As we enter 2014, employers should take the opportunity to review their classifications of employees and independent contractors to ensure they do not run afoul of the many overlapping statutes and regulations in this area. Both state and federal enforcement agencies, including the US Department of Labor (DOL) and the Internal Revenue Service (IRS), have increasingly focused on misclassification issues in recent years, and that trend will likely accelerate throughout this year.

In addition to the DOL and IRS, the North Carolina Department of Revenue, North Carolina Industrial Commission, and North Carolina Employment Security Commission are interested in policing the employee/independent contractor classification. The consequences of misclassifying workers are substantial. Employers could be liable for unpaid payroll taxes, claims based on denial of employees’ participation in benefit plans, and possible out-of-pocket liability for workplace injuries suffered by the worker due to the absence of coverage under a workers’ compensation insurance policy.

We discussed an example of the increased focus in our previous Employer Alert, Independent Contractor Misclassification Bill Introduced in Senate, which analyzed the Payroll Fraud Prevention Act of 2013. That act, introduced into the U.S. Senate in November, aims to reduce the misclassification of employees as independent contractors by amending the Federal Fair Labor Standards Act to cover a group of individuals known as “non-employees.” The act would require all employers, even those that do not use independent contractors, to issue a notice for both “non-employees” and “employees.” The required notice must tell individuals how they are currently classified; provide contact information for a DOL website; and tell individuals they should be in contact with the DOL if they believe that they have been misclassified or have any questions. Substantial penalties would be available against noncompliant employers.

In a similar vein, in 2014, the DOL’s Wage and Hour Division may issue “Right to Know” regulations requiring employers to draft documents explaining to independent contractors why they are not classified as employees and to provide that analysis to the DOL. These regulations, if they are published and become effective, would create an additional administrative burden for employers and would also require employers to create documentation that could easily be used against them in misclassification lawsuits.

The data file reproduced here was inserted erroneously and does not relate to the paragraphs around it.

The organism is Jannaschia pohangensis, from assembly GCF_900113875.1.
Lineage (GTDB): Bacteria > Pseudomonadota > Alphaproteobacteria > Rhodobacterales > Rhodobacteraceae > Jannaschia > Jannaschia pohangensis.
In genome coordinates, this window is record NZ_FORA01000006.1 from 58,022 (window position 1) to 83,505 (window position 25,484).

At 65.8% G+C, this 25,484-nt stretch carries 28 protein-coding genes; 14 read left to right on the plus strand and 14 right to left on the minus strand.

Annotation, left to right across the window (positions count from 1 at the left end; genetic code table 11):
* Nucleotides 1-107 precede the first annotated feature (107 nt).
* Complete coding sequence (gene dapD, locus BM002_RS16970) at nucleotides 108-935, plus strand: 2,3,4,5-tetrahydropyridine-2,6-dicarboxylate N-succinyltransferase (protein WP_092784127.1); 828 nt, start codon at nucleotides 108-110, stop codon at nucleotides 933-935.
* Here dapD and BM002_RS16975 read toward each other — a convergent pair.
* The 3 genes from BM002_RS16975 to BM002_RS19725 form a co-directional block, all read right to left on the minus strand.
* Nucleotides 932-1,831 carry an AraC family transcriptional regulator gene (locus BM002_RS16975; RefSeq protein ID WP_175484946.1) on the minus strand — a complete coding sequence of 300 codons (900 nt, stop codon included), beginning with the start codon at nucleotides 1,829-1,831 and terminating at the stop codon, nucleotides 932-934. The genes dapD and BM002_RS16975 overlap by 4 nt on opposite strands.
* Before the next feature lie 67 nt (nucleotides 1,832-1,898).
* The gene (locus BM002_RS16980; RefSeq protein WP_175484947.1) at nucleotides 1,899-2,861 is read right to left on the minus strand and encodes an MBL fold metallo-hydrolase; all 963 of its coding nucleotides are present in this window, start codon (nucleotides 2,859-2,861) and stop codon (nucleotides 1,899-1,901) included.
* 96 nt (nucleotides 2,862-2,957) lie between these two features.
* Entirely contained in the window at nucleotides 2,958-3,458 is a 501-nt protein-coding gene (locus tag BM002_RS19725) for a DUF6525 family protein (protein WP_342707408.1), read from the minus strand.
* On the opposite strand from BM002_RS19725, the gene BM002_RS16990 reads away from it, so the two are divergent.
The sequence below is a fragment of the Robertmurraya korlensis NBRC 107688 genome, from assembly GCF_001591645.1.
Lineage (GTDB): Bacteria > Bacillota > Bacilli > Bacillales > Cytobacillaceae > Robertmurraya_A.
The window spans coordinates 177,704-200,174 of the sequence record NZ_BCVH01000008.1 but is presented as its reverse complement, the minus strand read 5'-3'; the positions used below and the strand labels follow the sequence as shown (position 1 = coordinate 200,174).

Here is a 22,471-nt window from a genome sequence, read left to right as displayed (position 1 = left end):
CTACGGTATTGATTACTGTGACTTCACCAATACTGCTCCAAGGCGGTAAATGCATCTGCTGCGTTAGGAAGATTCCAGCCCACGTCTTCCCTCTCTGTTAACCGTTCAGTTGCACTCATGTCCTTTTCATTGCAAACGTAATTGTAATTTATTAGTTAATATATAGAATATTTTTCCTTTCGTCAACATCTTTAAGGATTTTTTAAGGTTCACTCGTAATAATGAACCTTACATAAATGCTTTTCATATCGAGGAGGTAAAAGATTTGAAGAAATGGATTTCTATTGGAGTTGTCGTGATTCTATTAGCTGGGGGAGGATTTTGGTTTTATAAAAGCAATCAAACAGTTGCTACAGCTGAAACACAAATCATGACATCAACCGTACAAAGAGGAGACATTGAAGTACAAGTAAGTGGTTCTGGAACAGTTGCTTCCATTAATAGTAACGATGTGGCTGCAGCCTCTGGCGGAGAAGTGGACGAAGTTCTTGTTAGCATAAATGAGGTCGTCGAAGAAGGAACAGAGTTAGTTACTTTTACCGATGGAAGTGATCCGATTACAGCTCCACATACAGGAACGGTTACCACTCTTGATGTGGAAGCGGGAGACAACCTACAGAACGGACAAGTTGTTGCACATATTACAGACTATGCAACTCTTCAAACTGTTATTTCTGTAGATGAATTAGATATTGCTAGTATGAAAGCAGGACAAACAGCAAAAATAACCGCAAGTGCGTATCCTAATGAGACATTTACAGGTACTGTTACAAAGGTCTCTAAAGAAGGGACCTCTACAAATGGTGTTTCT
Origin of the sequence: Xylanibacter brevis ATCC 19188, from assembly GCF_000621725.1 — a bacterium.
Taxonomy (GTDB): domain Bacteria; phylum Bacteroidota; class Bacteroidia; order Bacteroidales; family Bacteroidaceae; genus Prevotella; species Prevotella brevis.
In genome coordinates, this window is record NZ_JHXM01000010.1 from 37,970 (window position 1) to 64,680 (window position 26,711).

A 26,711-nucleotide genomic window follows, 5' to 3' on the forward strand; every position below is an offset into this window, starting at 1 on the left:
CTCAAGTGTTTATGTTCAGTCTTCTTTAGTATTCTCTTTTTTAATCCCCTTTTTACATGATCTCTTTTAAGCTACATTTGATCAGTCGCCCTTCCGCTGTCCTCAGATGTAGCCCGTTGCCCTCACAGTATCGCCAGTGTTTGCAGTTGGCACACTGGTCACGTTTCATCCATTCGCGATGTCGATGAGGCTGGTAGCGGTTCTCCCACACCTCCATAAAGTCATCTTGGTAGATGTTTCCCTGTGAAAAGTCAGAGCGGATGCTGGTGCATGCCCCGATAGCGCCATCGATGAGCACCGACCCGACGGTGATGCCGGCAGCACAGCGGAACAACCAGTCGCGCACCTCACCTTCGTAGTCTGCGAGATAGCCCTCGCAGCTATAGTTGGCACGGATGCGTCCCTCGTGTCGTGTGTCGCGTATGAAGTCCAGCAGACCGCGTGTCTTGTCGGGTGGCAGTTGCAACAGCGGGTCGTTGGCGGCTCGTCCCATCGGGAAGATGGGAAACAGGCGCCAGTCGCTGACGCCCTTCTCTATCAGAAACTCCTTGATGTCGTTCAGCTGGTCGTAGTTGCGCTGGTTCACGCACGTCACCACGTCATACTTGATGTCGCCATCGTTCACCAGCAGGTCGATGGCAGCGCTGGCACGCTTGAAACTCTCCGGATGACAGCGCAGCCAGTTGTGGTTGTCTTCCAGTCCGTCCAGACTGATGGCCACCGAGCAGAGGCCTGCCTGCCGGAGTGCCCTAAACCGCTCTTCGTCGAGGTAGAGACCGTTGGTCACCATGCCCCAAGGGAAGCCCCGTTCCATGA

Finally, the Patient Protection and Affordable Care Act (commonly called the Affordable Care Act or Obamacare), creates additional misclassification risks for employers beginning in 2014 because it imposes penalties for failing to provide group health plan benefits to full-time employees. This gives an employer a potential incentive to misclassify employees as independent contractors to avoid either the requirement to provide health benefits at all or to minimize the amount of penalty it pays. Moreover, there is an argument that failing to provide required coverage to a worker by mislabeling him or her an independent contractor could make the employer liable for any medical claims that worker later makes.

Employers should become familiar with the criteria for distinguishing between employees and independent contractors and carefully analyze the relationships they have with workers before labeling them independent contractors. The start of 2014 is the perfect time for employers to conduct internal audits to ensure they have not incorrectly misclassified an employee as an independent contractor. When in doubt, employers should not hesitate to reach out to their employment counsel for advice and assistance in making classifications.

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